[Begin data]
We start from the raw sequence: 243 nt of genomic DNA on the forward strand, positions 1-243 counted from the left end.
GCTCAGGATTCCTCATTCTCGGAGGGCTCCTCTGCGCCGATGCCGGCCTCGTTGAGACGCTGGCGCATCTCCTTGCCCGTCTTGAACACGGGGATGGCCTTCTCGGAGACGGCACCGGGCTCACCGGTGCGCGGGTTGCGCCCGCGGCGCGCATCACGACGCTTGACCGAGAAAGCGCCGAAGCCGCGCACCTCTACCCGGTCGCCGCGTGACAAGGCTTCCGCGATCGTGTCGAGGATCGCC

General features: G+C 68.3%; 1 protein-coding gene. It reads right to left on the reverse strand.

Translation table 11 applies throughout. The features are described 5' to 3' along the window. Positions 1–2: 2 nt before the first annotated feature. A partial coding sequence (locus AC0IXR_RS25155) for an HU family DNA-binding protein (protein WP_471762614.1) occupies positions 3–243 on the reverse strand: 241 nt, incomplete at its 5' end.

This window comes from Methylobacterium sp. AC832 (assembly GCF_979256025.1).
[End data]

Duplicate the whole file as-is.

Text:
We start from the raw sequence: 243 nt of genomic DNA on the forward strand, positions 1-243 counted from the left end.
GCTCAGGATTCCTCATTCTCGGAGGGCTCCTCTGCGCCGATGCCGGCCTCGTTGAGACGCTGGCGCATCTCCTTGCCCGTCTTGAACACGGGGATGGCCTTCTCGGAGACGGCACCGGGCTCACCGGTGCGCGGGTTGCGCCCGCGGCGCGCATCACGACGCTTGACCGAGAAAGCGCCGAAGCCGCGCACCTCTACCCGGTCGCCGCGTGACAAGGCTTCCGCGATCGTGTCGAGGATCGCC

General features: G+C 68.3%; 1 protein-coding gene. It reads right to left on the reverse strand.

Translation table 11 applies throughout. The features are described 5' to 3' along the window. Positions 1–2: 2 nt before the first annotated feature. A partial coding sequence (locus AC0IXR_RS25155) for an HU family DNA-binding protein (protein WP_471762614.1) occupies positions 3–243 on the reverse strand: 241 nt, incomplete at its 5' end.

This window comes from Methylobacterium sp. AC832 (assembly GCF_979256025.1).